In the immortal words of Shakira, our hips don’t lie. But what if you are unhappy with the lie of your hip area? So-called ‘hip dips’ — indentations found along the side body below the hips and above the thighs — are natural and harmless, but we all seem to be obsessed with them. Google trend data shows that searches for the term (and it’s sister expression, ‘violin hips’) have soared this year. So, what’s driving the interest? We’re breaking down everything you need to know about hip dips and hear from two patients who chose different procedures to correct them.
What Causes Hip Dips
Hip dips or violin hips refer to the inward curves that sit just below the hip bone. Instead of the outer curvature of the hip being rounded, it’s indented. Hip dips are generally caused by the skin being tethered to a deep part of the thigh bone, and how visible they are depends on the width of the hips and the shape of the pelvis. For some, this indentation is barely noticeable. For others, it’s more prominent.
Despite living healthy and active lifestyles, people often find these dips won’t budge due to the anatomy of the indentations themselves. No matter how many times you do exercises that purport to target hip dips (think: squats, lunges, and deadlifts to increase muscle mass around the thighs and buttocks), those who are genetically predisposed to having them are unlikely to see much of a change because the lack of volume cannot be addressed.
Hip Dip Treatment Options
We said it before, but it bears repeating: Hip dips are natural, and there is no medical need to treat them. But, if they bother you, that doesn’t make them any less frustrating. Diet and exercise are unable to provide a whole lot of assistance, but there are some cosmetic procedures that can address the contour of the hips. With both non-surgical and surgical solutions available, we’re rounding up the most common hip dip treatment options.
1. Fillers for Hip Dips
- Average Cost: $800 to $1,000 per vial
- Downtime: No exercise for 24 hours
- Anesthesia: Local
The same fillers that you turn to for facial rejuvenation and contour can also be used to sculpt and volumize certain areas of the body, too. In the case of hips dips, providers can employ the filler to, well, fill out the indentations for a smoother, more streamlined silhouette (note: there are currently no fillers approved by United States Food and Drug Administration for hip augmentation, though some are used ‘off-label’ to improve hip contour). Sculptra®, a poly-L-lactic acid (PLLA) injectable, is often the go-to for addressing hip dips because it is considered a collagen stimulator (meaning it helps the skin rebuild collagen and, thus, improve volume loss).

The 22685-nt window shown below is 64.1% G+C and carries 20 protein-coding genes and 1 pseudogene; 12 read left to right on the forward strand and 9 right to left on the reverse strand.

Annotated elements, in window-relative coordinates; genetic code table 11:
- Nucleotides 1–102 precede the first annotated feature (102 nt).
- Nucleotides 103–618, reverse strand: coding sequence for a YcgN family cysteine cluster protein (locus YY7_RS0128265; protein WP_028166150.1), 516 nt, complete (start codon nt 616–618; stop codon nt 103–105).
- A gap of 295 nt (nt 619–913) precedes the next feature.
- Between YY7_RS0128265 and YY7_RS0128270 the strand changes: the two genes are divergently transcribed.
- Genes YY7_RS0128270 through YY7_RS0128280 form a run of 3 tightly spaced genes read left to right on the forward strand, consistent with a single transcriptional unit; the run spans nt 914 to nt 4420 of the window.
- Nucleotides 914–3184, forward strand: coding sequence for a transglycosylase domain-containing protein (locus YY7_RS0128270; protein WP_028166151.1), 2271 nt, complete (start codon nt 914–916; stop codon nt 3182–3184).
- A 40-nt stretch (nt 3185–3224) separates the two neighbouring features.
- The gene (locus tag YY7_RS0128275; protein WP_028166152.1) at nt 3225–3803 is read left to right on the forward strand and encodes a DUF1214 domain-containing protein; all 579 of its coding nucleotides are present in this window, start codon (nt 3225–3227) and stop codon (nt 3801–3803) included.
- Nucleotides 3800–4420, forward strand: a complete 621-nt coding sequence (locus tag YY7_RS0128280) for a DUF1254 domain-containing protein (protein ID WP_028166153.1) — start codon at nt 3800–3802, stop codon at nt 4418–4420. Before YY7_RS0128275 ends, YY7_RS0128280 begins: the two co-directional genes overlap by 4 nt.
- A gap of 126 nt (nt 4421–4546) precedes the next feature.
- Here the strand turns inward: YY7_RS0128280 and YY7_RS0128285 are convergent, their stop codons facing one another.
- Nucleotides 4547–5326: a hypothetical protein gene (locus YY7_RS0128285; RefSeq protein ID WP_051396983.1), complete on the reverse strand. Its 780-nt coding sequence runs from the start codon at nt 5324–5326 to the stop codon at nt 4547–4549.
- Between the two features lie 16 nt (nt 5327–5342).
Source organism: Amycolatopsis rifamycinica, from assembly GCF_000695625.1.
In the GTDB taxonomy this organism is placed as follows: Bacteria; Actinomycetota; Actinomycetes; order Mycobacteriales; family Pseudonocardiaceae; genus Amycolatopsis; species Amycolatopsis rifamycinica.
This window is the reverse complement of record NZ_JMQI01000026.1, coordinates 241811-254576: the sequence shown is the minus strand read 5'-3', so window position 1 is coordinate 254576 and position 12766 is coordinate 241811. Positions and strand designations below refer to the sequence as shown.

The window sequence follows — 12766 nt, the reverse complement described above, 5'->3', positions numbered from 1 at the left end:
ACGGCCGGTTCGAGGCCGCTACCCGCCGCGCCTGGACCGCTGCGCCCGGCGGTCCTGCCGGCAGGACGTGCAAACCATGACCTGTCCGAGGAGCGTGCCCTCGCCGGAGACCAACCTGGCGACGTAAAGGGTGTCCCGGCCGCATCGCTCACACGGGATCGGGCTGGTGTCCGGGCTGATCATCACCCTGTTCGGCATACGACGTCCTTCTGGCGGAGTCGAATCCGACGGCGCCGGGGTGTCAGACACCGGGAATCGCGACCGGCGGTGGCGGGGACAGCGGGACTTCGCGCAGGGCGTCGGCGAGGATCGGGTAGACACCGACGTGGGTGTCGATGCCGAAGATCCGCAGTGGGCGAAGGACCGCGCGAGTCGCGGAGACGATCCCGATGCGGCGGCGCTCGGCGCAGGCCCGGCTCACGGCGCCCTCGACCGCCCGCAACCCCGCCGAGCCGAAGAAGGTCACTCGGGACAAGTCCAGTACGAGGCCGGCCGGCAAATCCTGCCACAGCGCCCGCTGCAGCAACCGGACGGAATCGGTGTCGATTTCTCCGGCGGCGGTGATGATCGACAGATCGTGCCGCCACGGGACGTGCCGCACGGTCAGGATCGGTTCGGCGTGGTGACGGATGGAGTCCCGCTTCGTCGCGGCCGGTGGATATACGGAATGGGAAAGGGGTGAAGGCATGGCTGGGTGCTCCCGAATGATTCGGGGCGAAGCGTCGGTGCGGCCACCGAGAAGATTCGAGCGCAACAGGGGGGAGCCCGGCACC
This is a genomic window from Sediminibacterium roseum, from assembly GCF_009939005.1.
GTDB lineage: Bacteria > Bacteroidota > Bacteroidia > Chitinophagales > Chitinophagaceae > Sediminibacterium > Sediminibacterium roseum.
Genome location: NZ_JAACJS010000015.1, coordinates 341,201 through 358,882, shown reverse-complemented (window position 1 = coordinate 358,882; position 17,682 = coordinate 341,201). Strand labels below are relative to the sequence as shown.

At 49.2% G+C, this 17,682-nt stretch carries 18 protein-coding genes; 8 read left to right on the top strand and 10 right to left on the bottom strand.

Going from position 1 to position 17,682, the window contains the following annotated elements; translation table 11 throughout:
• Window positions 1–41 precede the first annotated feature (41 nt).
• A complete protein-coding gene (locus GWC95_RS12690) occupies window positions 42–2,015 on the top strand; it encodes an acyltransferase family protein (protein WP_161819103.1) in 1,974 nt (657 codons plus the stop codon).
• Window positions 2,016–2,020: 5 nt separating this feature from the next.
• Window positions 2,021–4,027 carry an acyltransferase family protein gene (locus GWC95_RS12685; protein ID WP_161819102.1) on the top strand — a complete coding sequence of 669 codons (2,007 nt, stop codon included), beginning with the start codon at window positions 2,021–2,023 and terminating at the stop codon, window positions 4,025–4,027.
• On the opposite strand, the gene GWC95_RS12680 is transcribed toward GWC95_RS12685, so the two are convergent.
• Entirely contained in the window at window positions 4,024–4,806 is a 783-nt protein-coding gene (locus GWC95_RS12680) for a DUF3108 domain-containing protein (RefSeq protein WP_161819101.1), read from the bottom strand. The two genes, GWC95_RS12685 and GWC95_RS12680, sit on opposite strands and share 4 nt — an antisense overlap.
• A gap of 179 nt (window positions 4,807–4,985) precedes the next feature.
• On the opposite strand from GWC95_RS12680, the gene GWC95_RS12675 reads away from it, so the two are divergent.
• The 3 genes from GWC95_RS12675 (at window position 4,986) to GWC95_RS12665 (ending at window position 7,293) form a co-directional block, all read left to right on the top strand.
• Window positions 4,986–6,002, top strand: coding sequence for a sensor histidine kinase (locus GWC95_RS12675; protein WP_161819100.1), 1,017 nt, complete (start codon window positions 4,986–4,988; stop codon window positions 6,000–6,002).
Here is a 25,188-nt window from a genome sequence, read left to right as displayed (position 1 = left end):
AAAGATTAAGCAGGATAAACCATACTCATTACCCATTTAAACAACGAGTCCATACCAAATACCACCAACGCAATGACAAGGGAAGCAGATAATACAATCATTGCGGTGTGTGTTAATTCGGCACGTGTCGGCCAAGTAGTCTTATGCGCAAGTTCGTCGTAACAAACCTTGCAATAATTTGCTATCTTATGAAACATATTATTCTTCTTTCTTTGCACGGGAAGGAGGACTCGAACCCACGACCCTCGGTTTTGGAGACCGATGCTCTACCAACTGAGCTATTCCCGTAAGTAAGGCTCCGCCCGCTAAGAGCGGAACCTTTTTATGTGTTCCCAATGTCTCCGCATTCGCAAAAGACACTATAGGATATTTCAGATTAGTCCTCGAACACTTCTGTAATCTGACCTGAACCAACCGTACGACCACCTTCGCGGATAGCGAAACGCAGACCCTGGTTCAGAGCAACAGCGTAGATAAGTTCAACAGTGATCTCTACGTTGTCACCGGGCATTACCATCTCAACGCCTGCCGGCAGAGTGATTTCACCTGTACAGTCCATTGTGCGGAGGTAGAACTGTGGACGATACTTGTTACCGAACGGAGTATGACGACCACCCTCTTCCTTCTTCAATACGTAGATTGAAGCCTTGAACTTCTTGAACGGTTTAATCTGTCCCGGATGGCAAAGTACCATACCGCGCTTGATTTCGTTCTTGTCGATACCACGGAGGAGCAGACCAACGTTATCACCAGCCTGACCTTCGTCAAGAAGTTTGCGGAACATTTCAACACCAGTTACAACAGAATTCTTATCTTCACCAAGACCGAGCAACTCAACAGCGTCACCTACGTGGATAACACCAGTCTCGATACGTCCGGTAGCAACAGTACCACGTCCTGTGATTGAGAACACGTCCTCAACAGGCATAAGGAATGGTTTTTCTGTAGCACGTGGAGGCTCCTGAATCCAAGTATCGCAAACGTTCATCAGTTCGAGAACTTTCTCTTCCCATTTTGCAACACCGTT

Both on the face and body, a series of treatments (spaced about four to six weeks apart) are needed. For hip dip correction, six to 10 vials of Sculptra® may be needed per session, which, if you are doing the math, can quickly become costly. It should also be noted that results are not immediate — they gradually reveal themselves over the course of four to six months. The benefit of Sculptra®, however, is that those results can last two years or more.
There is no downtime associated with Sculptra® injections, though your provider will likely tell you to refrain from exercising for the first 24 hours. Beyond that, bruising and injection site pain are the most common side effects and generally resolve in a few days.
2. Fat Transfer for Hip Dips
- Average Cost: $8,000 to $10,000
- Downtime: 1 week off from work; resume normal activities around 4-weeks post-op
- Anesthesia: Local or general
If you are looking for a more natural alternative to filler and have areas of unwanted fat, fat transfer may provide an ideal solution for treating hip dips. Like a Brazilian butt lift (BBL), the procedure involves removing fat via liposuction from one area of the body (think: the low abdomen) and injecting it into another (in this case, the hips). The grafted fat needs time to become acclimated to its new location, and, during the first year, patients can expect to lose 30 to 50 percent of the tissue. It’s worth keeping that in mind when you’re considering how much fat to have transferred, and your surgeon will be able to give you advice tailored to your specific body.